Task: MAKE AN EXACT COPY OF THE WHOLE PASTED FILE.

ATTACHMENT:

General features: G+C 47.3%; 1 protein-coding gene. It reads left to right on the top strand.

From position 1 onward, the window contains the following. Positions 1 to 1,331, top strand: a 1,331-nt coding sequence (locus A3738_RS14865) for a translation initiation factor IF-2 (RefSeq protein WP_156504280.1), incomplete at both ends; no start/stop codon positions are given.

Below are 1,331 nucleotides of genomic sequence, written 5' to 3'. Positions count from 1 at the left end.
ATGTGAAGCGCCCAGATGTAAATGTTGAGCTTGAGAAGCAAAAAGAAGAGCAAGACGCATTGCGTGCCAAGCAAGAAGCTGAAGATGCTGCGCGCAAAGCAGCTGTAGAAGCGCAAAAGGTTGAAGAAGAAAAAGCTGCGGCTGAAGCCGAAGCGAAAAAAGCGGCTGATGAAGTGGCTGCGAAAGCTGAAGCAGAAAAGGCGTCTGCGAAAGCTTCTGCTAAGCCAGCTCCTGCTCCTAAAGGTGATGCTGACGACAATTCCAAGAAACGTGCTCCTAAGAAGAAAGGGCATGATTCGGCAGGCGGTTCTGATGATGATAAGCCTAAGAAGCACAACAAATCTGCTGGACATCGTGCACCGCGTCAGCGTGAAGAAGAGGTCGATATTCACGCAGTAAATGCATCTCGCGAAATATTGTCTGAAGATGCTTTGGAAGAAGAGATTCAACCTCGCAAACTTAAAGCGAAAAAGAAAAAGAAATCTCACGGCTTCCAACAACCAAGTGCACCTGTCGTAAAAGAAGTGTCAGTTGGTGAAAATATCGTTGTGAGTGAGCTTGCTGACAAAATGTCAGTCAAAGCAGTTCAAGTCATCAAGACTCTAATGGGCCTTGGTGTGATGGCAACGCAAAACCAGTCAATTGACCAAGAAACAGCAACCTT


General features: G+C 47.3%; 1 protein-coding gene. It reads left to right on the top strand.

From position 1 onward, the window contains the following. Positions 1 to 1,331, top strand: a 1,331-nt coding sequence (locus A3738_RS14865) for a translation initiation factor IF-2 (RefSeq protein WP_156504280.1), incomplete at both ends; no start/stop codon positions are given.

Below are 1,331 nucleotides of genomic sequence, written 5' to 3'. Positions count from 1 at the left end.
ATGTGAAGCGCCCAGATGTAAATGTTGAGCTTGAGAAGCAAAAAGAAGAGCAAGACGCATTGCGTGCCAAGCAAGAAGCTGAAGATGCTGCGCGCAAAGCAGCTGTAGAAGCGCAAAAGGTTGAAGAAGAAAAAGCTGCGGCTGAAGCCGAAGCGAAAAAAGCGGCTGATGAAGTGGCTGCGAAAGCTGAAGCAGAAAAGGCGTCTGCGAAAGCTTCTGCTAAGCCAGCTCCTGCTCCTAAAGGTGATGCTGACGACAATTCCAAGAAACGTGCTCCTAAGAAGAAAGGGCATGATTCGGCAGGCGGTTCTGATGATGATAAGCCTAAGAAGCACAACAAATCTGCTGGACATCGTGCACCGCGTCAGCGTGAAGAAGAGGTCGATATTCACGCAGTAAATGCATCTCGCGAAATATTGTCTGAAGATGCTTTGGAAGAAGAGATTCAACCTCGCAAACTTAAAGCGAAAAAGAAAAAGAAATCTCACGGCTTCCAACAACCAAGTGCACCTGTCGTAAAAGAAGTGTCAGTTGGTGAAAATATCGTTGTGAGTGAGCTTGCTGACAAAATGTCAGTCAAAGCAGTTCAAGTCATCAAGACTCTAATGGGCCTTGGTGTGATGGCAACGCAAAACCAGTCAATTGACCAAGAAACAGCAACCTT